On the Difference Between Ability and Priority

Miri at Brute Reason has a guest post from CaitieCat, in which she asks us liberal heathens not to harp on spelling and grammar in place of meaning:

Particularly in a US context, where educational options are very strongly influenced by class (and race, in an intertwined manner), riding the xenophobes for misspelling ‘illegals’ as ‘illeagles’, or “Muslim” as “muslin”, what we’re saying is, “You should have been smart enough to get yourself born to the right kind of parents, who’d give you access to the best education, who were educated themselves enough to teach you ‘proper’ English, and who were rich enough to make sure you never had to work after school instead of studying!”

I agree with her position, up to a point. And it’s possibly hypocritical of me to even share her post at all, as I’m given to writing up entire blog posts just to tell people how to use better grammar, but here’s the thing: I’m a writer, and I hang out with other writers. I think writers should know how to spell. I think writers should know their punctuation and conditionals, or be actively trying to improve their skills. And I tend to focus on giving advice on how to do it right, rather than simply declaring, “You don’t know how to spell ‘socialist’, so your argument is invalid,” because I actually do have some awareness that learning the finer points of the English language takes more work for some people than others. I think being able to do things like keep homophones straight and use apostrophes appropriately is an end unto itself, if you’re going to make a habit of writing things which you expect large numbers of people to read.

So that’s where I diverge from CaitieCat’s position: I think writers should have a solid grip on the spelling of whatever language they’re using, and in the examples that I’ve pasted above, we know that these are errors some people make because we’ve seen them on protest signs.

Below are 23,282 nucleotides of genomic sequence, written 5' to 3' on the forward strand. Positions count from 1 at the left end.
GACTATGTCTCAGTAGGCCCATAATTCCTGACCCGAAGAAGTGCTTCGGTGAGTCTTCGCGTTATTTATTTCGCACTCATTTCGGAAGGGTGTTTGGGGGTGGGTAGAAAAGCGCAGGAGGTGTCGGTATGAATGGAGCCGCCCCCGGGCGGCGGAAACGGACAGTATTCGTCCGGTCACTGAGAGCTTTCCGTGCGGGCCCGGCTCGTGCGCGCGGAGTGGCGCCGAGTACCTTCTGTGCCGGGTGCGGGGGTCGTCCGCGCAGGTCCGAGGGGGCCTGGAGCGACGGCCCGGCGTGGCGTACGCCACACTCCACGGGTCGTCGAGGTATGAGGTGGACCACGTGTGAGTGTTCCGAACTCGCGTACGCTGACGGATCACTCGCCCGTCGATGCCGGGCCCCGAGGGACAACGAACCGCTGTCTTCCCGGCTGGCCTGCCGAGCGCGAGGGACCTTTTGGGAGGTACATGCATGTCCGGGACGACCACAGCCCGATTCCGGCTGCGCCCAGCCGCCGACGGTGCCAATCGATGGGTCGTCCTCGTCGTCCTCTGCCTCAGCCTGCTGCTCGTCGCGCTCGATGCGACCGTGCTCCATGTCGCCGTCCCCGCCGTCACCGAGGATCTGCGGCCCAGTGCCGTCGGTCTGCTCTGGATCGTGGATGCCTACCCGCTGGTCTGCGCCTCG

If I were to make a list of situations in which spelling/grammar/punctuation is relatively more important or less important, Facebook comments would be toward the “less important” end and protest signs would be on the “more important side.”

When you make a protest sign, you are communicating in a written medium. You’ve written up a message which you expect lots of other people to see. Now that we have smartphones and social media, you’re assuming your message will be photographed and passed around the Internet, probably with your face visible below the sign.

Fair or not, the way your written message is presented will have some effect on how it’s received. If your protest sign shows up on Facebook with everything spelled correctly, then people will focus on the message itself. If your protest sign shows up on Facebook with misspellings of words like “socialist” or “illegals” or “Muslim” or “morons” or “our,” then people will talk about the lousy spelling on your protest sign. You can complain about the horrible, classist unfairness of us evil pedantic grammarians who think the your/you’re distinction is important, or you can ask your friends to check your spelling before you write it up on a large sheet of cardboard. Surely, there should be at least one person in any circle of nativist bigots who can tell you that “illeagles” is not the word you want on that sign.